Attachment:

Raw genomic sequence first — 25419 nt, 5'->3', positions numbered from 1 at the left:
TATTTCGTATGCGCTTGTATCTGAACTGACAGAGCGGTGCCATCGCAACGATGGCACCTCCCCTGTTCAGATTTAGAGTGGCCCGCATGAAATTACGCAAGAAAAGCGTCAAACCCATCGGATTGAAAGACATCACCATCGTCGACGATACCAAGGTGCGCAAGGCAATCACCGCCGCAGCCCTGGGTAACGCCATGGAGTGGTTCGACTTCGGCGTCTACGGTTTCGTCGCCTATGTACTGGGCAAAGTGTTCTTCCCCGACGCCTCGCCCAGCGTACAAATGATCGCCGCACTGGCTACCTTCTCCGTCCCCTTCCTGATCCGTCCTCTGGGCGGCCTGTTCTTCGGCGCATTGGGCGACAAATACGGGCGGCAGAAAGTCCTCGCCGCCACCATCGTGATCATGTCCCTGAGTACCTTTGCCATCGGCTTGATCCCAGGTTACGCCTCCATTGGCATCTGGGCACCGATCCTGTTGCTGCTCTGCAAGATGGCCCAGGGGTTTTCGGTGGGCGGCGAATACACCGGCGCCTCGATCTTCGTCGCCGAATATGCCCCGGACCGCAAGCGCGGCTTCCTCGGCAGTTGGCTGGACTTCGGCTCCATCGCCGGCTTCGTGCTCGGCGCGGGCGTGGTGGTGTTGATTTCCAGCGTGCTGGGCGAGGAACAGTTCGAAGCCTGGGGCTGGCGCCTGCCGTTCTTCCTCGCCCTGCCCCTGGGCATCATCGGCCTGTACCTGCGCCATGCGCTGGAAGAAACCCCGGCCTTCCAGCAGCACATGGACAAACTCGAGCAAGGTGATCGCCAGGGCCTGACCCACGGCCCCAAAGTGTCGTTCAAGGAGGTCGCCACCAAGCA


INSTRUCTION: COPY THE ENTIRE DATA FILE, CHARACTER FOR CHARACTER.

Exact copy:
Raw genomic sequence first — 25419 nt, 5'->3', positions numbered from 1 at the left:
TATTTCGTATGCGCTTGTATCTGAACTGACAGAGCGGTGCCATCGCAACGATGGCACCTCCCCTGTTCAGATTTAGAGTGGCCCGCATGAAATTACGCAAGAAAAGCGTCAAACCCATCGGATTGAAAGACATCACCATCGTCGACGATACCAAGGTGCGCAAGGCAATCACCGCCGCAGCCCTGGGTAACGCCATGGAGTGGTTCGACTTCGGCGTCTACGGTTTCGTCGCCTATGTACTGGGCAAAGTGTTCTTCCCCGACGCCTCGCCCAGCGTACAAATGATCGCCGCACTGGCTACCTTCTCCGTCCCCTTCCTGATCCGTCCTCTGGGCGGCCTGTTCTTCGGCGCATTGGGCGACAAATACGGGCGGCAGAAAGTCCTCGCCGCCACCATCGTGATCATGTCCCTGAGTACCTTTGCCATCGGCTTGATCCCAGGTTACGCCTCCATTGGCATCTGGGCACCGATCCTGTTGCTGCTCTGCAAGATGGCCCAGGGGTTTTCGGTGGGCGGCGAATACACCGGCGCCTCGATCTTCGTCGCCGAATATGCCCCGGACCGCAAGCGCGGCTTCCTCGGCAGTTGGCTGGACTTCGGCTCCATCGCCGGCTTCGTGCTCGGCGCGGGCGTGGTGGTGTTGATTTCCAGCGTGCTGGGCGAGGAACAGTTCGAAGCCTGGGGCTGGCGCCTGCCGTTCTTCCTCGCCCTGCCCCTGGGCATCATCGGCCTGTACCTGCGCCATGCGCTGGAAGAAACCCCGGCCTTCCAGCAGCACATGGACAAACTCGAGCAAGGTGATCGCCAGGGCCTGACCCACGGCCCCAAAGTGTCGTTCAAGGAGGTCGCCACCAAGCA